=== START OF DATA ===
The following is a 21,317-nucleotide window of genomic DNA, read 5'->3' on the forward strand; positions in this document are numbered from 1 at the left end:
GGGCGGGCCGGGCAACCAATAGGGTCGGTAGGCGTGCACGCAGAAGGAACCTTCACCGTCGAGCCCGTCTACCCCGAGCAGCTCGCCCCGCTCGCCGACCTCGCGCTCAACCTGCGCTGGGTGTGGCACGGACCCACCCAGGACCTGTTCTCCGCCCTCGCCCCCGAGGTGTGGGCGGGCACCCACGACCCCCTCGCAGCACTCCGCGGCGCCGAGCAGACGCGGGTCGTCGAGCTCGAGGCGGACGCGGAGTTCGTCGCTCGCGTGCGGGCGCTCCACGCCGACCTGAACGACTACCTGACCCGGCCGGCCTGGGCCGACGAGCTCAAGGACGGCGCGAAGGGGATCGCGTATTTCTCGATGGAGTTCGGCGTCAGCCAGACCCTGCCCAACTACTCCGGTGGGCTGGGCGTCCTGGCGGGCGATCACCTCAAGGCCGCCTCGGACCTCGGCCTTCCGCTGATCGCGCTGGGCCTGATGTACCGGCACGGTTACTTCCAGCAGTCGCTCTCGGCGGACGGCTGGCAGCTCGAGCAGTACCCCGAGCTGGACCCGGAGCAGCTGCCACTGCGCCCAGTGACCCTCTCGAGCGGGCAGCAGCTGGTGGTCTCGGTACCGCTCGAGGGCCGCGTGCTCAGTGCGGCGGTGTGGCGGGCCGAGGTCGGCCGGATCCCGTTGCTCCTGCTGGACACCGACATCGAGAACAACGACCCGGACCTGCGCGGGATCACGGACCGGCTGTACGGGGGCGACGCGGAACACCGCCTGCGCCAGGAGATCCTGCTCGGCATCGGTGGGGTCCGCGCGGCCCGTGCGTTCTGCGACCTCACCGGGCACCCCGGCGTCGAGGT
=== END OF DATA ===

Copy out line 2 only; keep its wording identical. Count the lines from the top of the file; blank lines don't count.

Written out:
GGGCGGGCCGGGCAACCAATAGGGTCGGTAGGCGTGCACGCAGAAGGAACCTTCACCGTCGAGCCCGTCTACCCCGAGCAGCTCGCCCCGCTCGCCGACCTCGCGCTCAACCTGCGCTGGGTGTGGCACGGACCCACCCAGGACCTGTTCTCCGCCCTCGCCCCCGAGGTGTGGGCGGGCACCCACGACCCCCTCGCAGCACTCCGCGGCGCCGAGCAGACGCGGGTCGTCGAGCTCGAGGCGGACGCGGAGTTCGTCGCTCGCGTGCGGGCGCTCCACGCCGACCTGAACGACTACCTGACCCGGCCGGCCTGGGCCGACGAGCTCAAGGACGGCGCGAAGGGGATCGCGTATTTCTCGATGGAGTTCGGCGTCAGCCAGACCCTGCCCAACTACTCCGGTGGGCTGGGCGTCCTGGCGGGCGATCACCTCAAGGCCGCCTCGGACCTCGGCCTTCCGCTGATCGCGCTGGGCCTGATGTACCGGCACGGTTACTTCCAGCAGTCGCTCTCGGCGGACGGCTGGCAGCTCGAGCAGTACCCCGAGCTGGACCCGGAGCAGCTGCCACTGCGCCCAGTGACCCTCTCGAGCGGGCAGCAGCTGGTGGTCTCGGTACCGCTCGAGGGCCGCGTGCTCAGTGCGGCGGTGTGGCGGGCCGAGGTCGGCCGGATCCCGTTGCTCCTGCTGGACACCGACATCGAGAACAACGACCCGGACCTGCGCGGGATCACGGACCGGCTGTACGGGGGCGACGCGGAACACCGCCTGCGCCAGGAGATCCTGCTCGGCATCGGTGGGGTCCGCGCGGCCCGTGCGTTCTGCGACCTCACCGGGCACCCCGGCGTCGAGGT